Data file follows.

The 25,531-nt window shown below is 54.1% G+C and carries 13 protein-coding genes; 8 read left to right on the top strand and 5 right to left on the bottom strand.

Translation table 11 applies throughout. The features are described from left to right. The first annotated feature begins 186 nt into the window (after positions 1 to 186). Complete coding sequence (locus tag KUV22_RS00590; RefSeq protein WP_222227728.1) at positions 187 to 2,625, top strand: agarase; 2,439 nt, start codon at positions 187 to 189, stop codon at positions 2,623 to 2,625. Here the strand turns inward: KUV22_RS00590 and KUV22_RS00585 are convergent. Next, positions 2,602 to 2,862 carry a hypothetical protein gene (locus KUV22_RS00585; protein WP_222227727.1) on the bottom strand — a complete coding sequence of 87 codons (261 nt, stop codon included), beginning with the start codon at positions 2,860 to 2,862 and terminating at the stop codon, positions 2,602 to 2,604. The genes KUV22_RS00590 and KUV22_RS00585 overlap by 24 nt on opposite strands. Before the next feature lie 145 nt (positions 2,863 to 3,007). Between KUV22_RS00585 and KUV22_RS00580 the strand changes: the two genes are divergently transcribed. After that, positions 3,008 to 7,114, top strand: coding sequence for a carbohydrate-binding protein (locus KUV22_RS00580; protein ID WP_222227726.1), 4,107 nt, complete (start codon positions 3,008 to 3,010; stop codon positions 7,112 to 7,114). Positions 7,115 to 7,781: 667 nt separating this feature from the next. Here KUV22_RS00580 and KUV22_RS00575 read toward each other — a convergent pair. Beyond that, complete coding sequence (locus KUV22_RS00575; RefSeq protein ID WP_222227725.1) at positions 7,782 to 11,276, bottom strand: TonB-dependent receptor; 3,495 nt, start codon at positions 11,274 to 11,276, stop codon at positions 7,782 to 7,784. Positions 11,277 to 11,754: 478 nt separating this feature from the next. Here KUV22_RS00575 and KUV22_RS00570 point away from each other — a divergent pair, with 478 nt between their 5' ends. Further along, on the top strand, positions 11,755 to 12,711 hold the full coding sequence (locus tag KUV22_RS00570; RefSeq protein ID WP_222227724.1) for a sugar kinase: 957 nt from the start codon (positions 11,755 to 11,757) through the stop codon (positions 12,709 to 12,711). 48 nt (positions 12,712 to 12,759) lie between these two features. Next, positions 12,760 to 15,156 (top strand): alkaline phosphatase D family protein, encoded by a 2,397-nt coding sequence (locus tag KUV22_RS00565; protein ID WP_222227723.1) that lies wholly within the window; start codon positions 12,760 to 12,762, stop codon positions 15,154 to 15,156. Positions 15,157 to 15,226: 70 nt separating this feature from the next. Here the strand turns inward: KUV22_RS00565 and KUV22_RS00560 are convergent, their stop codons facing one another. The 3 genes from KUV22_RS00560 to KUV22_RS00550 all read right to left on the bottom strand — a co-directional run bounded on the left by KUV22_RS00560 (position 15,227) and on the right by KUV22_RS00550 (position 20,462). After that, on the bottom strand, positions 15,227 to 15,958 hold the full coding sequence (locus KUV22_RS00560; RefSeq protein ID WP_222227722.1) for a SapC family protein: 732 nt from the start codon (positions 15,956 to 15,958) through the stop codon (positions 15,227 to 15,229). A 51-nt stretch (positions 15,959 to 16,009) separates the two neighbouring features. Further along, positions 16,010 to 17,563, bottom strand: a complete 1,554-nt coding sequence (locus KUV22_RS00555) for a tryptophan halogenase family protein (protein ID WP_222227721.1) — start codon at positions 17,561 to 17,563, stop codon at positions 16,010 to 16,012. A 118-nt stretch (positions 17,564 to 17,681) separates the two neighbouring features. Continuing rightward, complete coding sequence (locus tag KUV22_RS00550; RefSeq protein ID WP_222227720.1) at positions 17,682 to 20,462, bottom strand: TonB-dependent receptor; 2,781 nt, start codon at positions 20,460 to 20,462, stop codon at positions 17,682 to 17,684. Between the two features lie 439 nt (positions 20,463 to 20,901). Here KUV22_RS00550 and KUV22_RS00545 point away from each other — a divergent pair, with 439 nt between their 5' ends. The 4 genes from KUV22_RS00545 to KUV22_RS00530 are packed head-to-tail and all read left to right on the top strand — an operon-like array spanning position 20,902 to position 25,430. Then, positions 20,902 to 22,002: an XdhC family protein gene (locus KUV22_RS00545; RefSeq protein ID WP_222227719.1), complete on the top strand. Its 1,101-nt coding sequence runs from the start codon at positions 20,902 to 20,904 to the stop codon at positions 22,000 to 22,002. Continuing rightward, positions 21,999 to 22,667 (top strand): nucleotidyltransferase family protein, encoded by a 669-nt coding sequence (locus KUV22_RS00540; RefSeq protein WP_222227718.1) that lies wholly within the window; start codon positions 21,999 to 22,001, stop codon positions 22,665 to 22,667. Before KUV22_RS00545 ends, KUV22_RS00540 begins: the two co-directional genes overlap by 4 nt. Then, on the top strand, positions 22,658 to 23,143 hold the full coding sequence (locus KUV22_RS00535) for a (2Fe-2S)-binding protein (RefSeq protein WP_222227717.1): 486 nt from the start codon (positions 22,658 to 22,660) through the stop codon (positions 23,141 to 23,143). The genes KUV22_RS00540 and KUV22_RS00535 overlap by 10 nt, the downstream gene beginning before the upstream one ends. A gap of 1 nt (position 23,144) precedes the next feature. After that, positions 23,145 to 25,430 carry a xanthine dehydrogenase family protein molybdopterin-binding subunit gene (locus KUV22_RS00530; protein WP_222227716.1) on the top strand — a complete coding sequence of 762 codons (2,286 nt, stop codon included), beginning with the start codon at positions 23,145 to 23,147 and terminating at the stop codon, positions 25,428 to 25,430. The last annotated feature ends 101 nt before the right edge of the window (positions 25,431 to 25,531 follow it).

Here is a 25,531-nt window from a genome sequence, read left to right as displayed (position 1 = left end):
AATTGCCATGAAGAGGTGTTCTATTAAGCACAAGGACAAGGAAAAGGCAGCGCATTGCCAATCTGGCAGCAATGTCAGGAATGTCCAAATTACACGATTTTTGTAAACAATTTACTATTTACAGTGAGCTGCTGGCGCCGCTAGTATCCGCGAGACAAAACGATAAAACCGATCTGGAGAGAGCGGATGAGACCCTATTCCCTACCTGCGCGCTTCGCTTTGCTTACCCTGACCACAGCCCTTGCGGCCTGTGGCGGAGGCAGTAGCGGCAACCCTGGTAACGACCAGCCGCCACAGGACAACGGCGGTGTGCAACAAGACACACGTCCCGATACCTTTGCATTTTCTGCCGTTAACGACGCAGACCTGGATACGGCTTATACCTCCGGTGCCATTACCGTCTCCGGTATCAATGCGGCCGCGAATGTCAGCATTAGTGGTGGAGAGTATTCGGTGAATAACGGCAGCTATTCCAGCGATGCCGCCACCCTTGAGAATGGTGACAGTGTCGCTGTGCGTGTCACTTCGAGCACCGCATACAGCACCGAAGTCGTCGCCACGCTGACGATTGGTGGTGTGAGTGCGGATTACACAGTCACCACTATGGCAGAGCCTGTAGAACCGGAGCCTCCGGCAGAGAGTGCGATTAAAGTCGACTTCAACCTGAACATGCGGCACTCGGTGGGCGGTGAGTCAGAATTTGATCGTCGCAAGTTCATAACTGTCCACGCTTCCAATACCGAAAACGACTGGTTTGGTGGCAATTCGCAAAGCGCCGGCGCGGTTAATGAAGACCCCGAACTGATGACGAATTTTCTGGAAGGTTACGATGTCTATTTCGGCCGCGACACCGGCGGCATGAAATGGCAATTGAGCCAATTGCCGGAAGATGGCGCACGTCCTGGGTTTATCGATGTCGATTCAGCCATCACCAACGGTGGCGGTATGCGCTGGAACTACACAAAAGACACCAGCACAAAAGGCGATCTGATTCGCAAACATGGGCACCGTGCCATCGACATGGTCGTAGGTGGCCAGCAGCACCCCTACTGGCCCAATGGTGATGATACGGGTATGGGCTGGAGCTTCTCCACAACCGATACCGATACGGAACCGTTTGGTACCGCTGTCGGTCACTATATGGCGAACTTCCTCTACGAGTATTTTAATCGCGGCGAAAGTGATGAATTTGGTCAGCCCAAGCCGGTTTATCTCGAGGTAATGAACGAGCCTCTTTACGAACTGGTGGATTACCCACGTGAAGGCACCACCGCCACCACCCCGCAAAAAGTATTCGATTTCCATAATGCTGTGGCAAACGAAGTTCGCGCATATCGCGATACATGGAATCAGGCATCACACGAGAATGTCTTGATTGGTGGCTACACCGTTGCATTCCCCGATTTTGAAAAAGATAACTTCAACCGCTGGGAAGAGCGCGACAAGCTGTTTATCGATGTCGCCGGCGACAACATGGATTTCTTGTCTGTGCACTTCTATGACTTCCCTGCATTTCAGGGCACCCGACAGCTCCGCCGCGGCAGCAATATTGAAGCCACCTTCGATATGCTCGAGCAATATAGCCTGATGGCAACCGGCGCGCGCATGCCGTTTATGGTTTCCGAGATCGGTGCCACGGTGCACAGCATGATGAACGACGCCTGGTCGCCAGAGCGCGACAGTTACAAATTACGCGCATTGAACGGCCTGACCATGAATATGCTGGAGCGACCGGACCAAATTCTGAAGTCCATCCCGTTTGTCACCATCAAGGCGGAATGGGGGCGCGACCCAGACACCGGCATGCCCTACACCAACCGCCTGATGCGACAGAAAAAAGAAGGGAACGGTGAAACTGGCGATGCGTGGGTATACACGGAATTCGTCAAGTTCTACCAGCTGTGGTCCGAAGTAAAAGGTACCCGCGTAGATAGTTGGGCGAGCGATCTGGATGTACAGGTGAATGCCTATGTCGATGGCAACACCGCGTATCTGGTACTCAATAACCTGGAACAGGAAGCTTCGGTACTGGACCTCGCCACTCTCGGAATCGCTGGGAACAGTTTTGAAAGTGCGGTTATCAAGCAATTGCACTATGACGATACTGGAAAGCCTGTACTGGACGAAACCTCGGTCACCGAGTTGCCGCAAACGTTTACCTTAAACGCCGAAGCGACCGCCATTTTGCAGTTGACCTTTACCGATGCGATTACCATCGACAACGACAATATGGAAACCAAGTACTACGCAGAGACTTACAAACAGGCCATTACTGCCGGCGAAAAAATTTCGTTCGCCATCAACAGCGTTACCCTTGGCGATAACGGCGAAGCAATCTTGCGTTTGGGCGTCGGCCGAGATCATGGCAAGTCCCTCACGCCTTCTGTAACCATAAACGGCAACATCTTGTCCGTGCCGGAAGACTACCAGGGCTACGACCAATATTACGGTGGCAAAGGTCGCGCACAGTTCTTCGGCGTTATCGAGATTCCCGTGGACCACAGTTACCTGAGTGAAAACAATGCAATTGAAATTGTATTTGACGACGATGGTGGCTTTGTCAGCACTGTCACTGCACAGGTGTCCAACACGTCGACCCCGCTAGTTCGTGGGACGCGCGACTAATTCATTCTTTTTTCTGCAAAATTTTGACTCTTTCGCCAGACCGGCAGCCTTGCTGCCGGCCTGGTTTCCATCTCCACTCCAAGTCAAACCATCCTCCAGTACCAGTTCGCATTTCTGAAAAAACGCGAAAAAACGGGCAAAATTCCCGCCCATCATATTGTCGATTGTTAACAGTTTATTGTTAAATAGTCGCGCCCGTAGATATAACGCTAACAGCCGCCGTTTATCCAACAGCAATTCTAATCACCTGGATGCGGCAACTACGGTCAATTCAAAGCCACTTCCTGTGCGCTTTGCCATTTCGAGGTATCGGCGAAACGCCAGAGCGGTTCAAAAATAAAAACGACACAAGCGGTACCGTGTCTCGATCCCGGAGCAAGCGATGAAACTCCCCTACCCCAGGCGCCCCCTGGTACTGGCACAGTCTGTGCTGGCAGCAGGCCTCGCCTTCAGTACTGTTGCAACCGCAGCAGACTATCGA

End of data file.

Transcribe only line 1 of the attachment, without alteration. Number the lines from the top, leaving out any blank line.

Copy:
The 25,531-nt window shown below is 54.1% G+C and carries 13 protein-coding genes; 8 read left to right on the top strand and 5 right to left on the bottom strand.